Bumpass Hell Trail Professional Reviews and Guides
"Bumpass Hell’s evocative name suits it perfectly. Like its moniker, this geothermal area is a combination of the whimsical and the ominous. Fantastically colored superheated water swirls and bubbles in large pools, and burping mudpots are endlessly entertaining, but columns of hot steam and the wickedly rotten scent of volcanic gases (not to mention the numerous warning signs posted alongside boardwalks) are vivid reminders of the violence of the area. Highlights: This trail leads to a large, colorful hydrothermal area that is arguably the most spectacular in the park."
--Tracy Salcedo-Chourre, Hiking Lassen Volcanic National Park (Falcon Guides).
"With a wide array of steaming fumaroles, gurgling mud pots, and boiling hot springs, the 16-acre hydrothermal site known as Bumpass Hell is one of Lassen Volcanic’s more interesting areas, a fact evidenced by the packed parking lot between the Fourth of July and Labor Day holidays. The largest of the park’s hydrothermal areas, Bumpass Hell is the result of fissures that connect to volcanic heat as far as 3 miles beneath the earth’s crust. Interpretive signs along a boardwalk explain the interesting hydrothermal activity. But that activity is not the only highlight of the trail, which includes excellent views of Lake Helen, Lassen Peak, and additional summits across the deep cleft of Little Hot Springs Valley. Due to the high elevation and aspect of the trail from the parking area to Bumpass Hell, snowfields tend to linger here well into summer. Although the Park Service recommends decent footwear and hiking poles when snow is present, tourists wearing flip-flops routinely make the journey to Bumpass Hell and back without any severe misfortune."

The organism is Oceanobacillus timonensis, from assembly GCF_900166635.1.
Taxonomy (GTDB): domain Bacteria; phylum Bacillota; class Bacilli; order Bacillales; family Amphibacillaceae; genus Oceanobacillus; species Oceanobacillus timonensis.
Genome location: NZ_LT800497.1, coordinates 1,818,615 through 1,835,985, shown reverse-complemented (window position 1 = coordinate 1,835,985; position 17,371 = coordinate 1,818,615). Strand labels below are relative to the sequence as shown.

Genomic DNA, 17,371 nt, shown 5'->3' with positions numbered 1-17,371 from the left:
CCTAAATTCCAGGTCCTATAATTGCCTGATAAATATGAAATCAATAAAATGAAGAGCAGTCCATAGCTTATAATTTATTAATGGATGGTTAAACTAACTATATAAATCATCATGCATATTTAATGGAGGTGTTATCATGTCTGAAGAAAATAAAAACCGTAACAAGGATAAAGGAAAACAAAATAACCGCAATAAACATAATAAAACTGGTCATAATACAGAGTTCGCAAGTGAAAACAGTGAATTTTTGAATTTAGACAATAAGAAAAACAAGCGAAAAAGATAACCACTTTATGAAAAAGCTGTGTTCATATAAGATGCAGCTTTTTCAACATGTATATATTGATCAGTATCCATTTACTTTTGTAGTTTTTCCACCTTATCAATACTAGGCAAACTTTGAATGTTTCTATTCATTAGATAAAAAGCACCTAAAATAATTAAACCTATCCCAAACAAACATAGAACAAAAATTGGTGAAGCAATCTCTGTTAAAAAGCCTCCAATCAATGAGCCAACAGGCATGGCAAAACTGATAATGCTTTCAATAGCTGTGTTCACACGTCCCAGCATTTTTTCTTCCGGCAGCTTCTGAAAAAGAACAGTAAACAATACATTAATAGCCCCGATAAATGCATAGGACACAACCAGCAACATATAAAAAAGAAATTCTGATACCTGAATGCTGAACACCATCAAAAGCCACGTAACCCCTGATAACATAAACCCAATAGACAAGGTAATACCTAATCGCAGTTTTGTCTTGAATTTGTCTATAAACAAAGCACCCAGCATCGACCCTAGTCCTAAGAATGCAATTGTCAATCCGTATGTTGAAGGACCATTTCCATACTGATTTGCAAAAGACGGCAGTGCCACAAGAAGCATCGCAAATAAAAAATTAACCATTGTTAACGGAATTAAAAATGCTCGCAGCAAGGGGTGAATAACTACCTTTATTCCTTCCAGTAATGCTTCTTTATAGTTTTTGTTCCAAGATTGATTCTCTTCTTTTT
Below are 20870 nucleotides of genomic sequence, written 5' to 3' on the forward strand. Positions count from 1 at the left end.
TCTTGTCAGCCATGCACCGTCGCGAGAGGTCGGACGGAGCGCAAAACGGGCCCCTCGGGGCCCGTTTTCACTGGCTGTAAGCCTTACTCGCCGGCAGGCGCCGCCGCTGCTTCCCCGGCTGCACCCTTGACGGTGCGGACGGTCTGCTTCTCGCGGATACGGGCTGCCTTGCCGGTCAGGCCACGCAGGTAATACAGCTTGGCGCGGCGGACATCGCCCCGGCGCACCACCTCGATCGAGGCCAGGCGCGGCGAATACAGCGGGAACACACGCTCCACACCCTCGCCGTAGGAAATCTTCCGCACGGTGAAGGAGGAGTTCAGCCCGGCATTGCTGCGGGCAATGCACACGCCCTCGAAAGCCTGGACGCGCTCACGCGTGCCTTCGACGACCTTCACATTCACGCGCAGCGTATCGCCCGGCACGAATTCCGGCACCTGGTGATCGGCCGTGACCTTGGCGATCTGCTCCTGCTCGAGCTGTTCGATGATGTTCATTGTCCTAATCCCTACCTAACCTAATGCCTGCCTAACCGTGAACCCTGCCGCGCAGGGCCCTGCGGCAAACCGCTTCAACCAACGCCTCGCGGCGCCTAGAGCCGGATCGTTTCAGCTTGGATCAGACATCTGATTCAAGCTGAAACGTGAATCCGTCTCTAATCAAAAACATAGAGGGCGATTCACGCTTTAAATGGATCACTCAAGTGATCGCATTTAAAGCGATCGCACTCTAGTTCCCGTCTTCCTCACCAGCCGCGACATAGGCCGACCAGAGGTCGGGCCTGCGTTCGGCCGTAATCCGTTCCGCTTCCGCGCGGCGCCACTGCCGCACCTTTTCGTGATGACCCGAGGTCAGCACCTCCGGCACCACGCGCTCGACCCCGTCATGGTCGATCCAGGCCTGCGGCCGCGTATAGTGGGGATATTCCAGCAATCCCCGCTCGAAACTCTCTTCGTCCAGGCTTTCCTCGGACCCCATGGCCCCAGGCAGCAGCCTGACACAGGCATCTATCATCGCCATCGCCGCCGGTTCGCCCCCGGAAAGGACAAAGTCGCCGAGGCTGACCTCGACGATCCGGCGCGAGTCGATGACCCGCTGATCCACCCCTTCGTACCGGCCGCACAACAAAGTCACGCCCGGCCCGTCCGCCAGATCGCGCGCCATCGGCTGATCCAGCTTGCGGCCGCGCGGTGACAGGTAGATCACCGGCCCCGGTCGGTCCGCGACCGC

--Mike White, Lassen Volcanic National Park (Wilderness Press).
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